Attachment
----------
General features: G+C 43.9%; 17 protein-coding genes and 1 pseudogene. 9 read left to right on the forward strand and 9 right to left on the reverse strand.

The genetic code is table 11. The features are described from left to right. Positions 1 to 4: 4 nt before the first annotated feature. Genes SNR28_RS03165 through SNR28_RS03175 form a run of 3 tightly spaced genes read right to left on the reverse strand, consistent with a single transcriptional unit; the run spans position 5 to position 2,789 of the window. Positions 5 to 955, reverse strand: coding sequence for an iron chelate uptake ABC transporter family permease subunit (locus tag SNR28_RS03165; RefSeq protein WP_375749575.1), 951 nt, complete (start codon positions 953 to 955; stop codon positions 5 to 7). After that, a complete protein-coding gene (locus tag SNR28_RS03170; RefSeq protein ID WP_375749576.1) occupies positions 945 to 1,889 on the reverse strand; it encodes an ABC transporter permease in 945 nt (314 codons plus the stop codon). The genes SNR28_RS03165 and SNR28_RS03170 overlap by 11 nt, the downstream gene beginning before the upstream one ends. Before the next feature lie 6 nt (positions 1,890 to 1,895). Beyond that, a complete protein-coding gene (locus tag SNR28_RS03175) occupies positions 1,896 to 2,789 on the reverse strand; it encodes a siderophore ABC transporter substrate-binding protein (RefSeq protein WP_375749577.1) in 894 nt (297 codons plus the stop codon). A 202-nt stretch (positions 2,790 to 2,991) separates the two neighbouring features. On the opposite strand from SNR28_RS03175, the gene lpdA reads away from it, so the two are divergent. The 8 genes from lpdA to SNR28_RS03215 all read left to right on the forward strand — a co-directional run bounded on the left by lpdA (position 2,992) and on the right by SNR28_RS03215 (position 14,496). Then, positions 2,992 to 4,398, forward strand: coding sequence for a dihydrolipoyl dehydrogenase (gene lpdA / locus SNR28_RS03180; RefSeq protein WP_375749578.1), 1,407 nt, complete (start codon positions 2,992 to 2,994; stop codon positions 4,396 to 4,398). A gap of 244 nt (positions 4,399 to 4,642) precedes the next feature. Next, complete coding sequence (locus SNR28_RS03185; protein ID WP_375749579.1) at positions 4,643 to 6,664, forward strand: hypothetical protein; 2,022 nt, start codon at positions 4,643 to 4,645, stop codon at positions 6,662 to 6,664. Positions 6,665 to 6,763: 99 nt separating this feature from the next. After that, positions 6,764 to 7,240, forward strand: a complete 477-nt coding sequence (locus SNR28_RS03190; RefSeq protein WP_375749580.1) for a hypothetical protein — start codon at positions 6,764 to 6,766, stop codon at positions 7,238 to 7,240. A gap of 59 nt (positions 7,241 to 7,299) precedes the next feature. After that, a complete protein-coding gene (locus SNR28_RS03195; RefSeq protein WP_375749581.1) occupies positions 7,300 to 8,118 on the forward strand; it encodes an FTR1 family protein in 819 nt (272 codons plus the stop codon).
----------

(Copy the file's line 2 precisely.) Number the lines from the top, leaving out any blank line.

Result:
The genetic code is table 11. The features are described from left to right. Positions 1 to 4: 4 nt before the first annotated feature. Genes SNR28_RS03165 through SNR28_RS03175 form a run of 3 tightly spaced genes read right to left on the reverse strand, consistent with a single transcriptional unit; the run spans position 5 to position 2,789 of the window. Positions 5 to 955, reverse strand: coding sequence for an iron chelate uptake ABC transporter family permease subunit (locus tag SNR28_RS03165; RefSeq protein WP_375749575.1), 951 nt, complete (start codon positions 953 to 955; stop codon positions 5 to 7). After that, a complete protein-coding gene (locus tag SNR28_RS03170; RefSeq protein ID WP_375749576.1) occupies positions 945 to 1,889 on the reverse strand; it encodes an ABC transporter permease in 945 nt (314 codons plus the stop codon). The genes SNR28_RS03165 and SNR28_RS03170 overlap by 11 nt, the downstream gene beginning before the upstream one ends. Before the next feature lie 6 nt (positions 1,890 to 1,895). Beyond that, a complete protein-coding gene (locus tag SNR28_RS03175) occupies positions 1,896 to 2,789 on the reverse strand; it encodes a siderophore ABC transporter substrate-binding protein (RefSeq protein WP_375749577.1) in 894 nt (297 codons plus the stop codon). A 202-nt stretch (positions 2,790 to 2,991) separates the two neighbouring features. On the opposite strand from SNR28_RS03175, the gene lpdA reads away from it, so the two are divergent. The 8 genes from lpdA to SNR28_RS03215 all read left to right on the forward strand — a co-directional run bounded on the left by lpdA (position 2,992) and on the right by SNR28_RS03215 (position 14,496). Then, positions 2,992 to 4,398, forward strand: coding sequence for a dihydrolipoyl dehydrogenase (gene lpdA / locus SNR28_RS03180; RefSeq protein WP_375749578.1), 1,407 nt, complete (start codon positions 2,992 to 2,994; stop codon positions 4,396 to 4,398). A gap of 244 nt (positions 4,399 to 4,642) precedes the next feature. Next, complete coding sequence (locus SNR28_RS03185; protein ID WP_375749579.1) at positions 4,643 to 6,664, forward strand: hypothetical protein; 2,022 nt, start codon at positions 4,643 to 4,645, stop codon at positions 6,662 to 6,664. Positions 6,665 to 6,763: 99 nt separating this feature from the next. After that, positions 6,764 to 7,240, forward strand: a complete 477-nt coding sequence (locus SNR28_RS03190; RefSeq protein WP_375749580.1) for a hypothetical protein — start codon at positions 6,764 to 6,766, stop codon at positions 7,238 to 7,240. A gap of 59 nt (positions 7,241 to 7,299) precedes the next feature. After that, a complete protein-coding gene (locus SNR28_RS03195; RefSeq protein WP_375749581.1) occupies positions 7,300 to 8,118 on the forward strand; it encodes an FTR1 family protein in 819 nt (272 codons plus the stop codon).